3.      Instructional knowledge, like a blacksmith who can tweet (along with photos and maybe videos) how he makes knives.

4.      Vicarious support for something I’m going through, like a woman could chronicle her weight loss progress and feed me tips and motivation.

5.      The “first look” at art and entertainment by some favorite creators – like cartoonists, photographers, animators, etc. – with personal commentary, behind the scenes photos, etc.

6.      Collections for charity – like celebrities Twittering their lives and giving the proceeds to save dolphins, or whatever.

 

If you had 5,000 followers and earned 80% of the $.25 each month, that’s $12,000 a year in earnings.  Not bad.

How would that compare to making money off of advertising?  Again, let’s say you have 5,000 followers. If you put out 3 posts a day (long, short, whatever) with three very targeted “offers and invitations” attached, and the average “engagement rate” to each one pays you $.05 (a conservative estimate) , and 2% of your readers engages with just one of the ads per post (since these ads would be relevant to their lives and most likely entertaining) , that would earn you $5,475 in one year.

Of course, when it comes to advertising, the things you write about and the people you attract would impact your earnings.  Some people won’t pay attention to that and just naturally talk to their friends, family and co-workers, come what may.  Others will see this as a business opportunity and put more thought into it.

The one thing that everybody will have to stick to if they want to be successful, is to only promote the products and services that they actually use and are willing to legitimately endorse.  We each have an average of 150 brands we are loyal to that satisfy 80% of our daily needs.  So most of the ads would be offers and invitations regarding these, as well as our favorite places to dine locally, etc.

So is this crass commercialism that will destroy our enjoyment of social media?  Yeah, some people will think so, but I don’t.  I believe most people will see this as a service.  The truth of the matter is, if our purchasing is guided by people we trust , then we won’t waste so much of our money.   And if we are in control of ad distribution, then advertisers will have to be more accountable to their customers.  Money won’t be enough to distribute ads.  Companies will also need goodwill.  And good ads!  No more sitting through poor, irritating commercials.

Besides, each person can override the “display the highest paying ad” system (similar to AdSense) and decide to distribute an ad no matter what the owner can afford.  This ensures that small companies will have as much access to the market as giant corporations.  Very cool.

My plan gives control of advertising to users, and also lets users own and control their social graph and be compensated for its use.  If that’s “commercial,” then good.  For two hundred thousand years social networks were also economic networks, and they should rightfully be so again.  If everybody participates on an equal playing field, then there is nothing crass about it. 

Personally, I think Facebook and others who throw ads in our faces that are irrelevant and intrusive (and on our own pages that we’ve created!) so that they can become billionaires is what’s crass.

We need a true, functioning digital economy so that people around the globe can earn money with little environmental impact, even those in poor countries with few natural resources.  My plan allows the world to “drill, drill, drill” human talent, an infinite resource.  It also ensures we can regrow the economy from the bottom up by injecting trust and confidence back into consumerism.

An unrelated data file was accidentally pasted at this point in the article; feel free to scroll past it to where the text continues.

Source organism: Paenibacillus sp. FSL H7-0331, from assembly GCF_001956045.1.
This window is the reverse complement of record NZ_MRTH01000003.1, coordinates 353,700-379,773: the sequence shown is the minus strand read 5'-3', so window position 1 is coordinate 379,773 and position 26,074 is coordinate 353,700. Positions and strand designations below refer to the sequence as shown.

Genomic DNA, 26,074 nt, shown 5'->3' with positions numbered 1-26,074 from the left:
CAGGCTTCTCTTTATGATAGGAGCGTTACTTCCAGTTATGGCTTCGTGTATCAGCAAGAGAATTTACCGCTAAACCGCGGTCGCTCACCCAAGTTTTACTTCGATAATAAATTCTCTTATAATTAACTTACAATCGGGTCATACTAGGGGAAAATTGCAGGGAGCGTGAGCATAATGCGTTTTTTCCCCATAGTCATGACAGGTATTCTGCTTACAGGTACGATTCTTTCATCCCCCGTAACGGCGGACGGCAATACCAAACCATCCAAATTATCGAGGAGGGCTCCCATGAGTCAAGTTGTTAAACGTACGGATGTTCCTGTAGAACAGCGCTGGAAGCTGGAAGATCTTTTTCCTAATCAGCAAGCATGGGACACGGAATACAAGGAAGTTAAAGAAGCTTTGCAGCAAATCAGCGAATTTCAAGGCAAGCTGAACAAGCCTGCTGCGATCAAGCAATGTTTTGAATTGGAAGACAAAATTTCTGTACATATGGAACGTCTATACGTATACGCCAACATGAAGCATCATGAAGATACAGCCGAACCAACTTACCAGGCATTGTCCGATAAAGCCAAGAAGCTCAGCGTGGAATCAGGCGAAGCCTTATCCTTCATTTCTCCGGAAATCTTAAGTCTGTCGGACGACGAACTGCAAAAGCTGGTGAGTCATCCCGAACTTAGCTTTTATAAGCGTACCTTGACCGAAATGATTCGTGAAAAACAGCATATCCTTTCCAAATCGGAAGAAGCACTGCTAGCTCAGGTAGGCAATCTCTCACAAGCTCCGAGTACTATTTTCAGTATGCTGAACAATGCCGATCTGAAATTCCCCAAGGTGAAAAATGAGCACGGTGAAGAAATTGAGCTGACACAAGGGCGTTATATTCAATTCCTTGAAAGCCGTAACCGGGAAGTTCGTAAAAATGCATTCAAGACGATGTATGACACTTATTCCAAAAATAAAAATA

Would you rather work in a factory or create your own works?  Would you rather buy something that will sit on a table collecting dust until its sent to a landfill someday, or would you rather buy something that entertains, enlightens and/instructs?

During this recession that could potentially move into a prolonged depression, do you want to help the individuals and companies you care about survive?

If you think keeping the status quo is worth destroying all these benefits, then I hope you’ll make your case in the comments.

Take this Ad and Shove it. Then Turn Advertising Distribution over to the Members

February 12, 2009

Louis Gray marked all Facebook ads he ran into as “offensive” then asked his readers to do the same.  As he and the rest of us know, Web advertising is intrusive and irrelevant.  So it’s also ineffective.  It helps nobody and irritates everyone.

A fundamental understanding needs to sink in before anything changes.  As I’ve pointed out before, Facebook, Twitter, FriendFeed…none of these are publishers.  They are the equivalent of a printing press, not a newspaper or a magazine.  Their members are the publishers and its publishers who rightfully control the advertising on their pages and get compensated for their run. 

Facebook and all other social networking sites aren’t going to get advertising right until they turn over ad distribution to their readers and compensate members for the use of their social graph.

Why should Mark Zuckerberg become a billionaire off the backs of you and your friends?

You’d think that after so much time, so much money thrown at the problem, and so many attempts, Facebook would be doing a better job with advertising.  They should start over with a new attitude.  Instead of “How can we make money off advertising?,” the correct question, the question that will actually produce good answers for all stake holders is: “How can we empower our members to make money off of advertising?”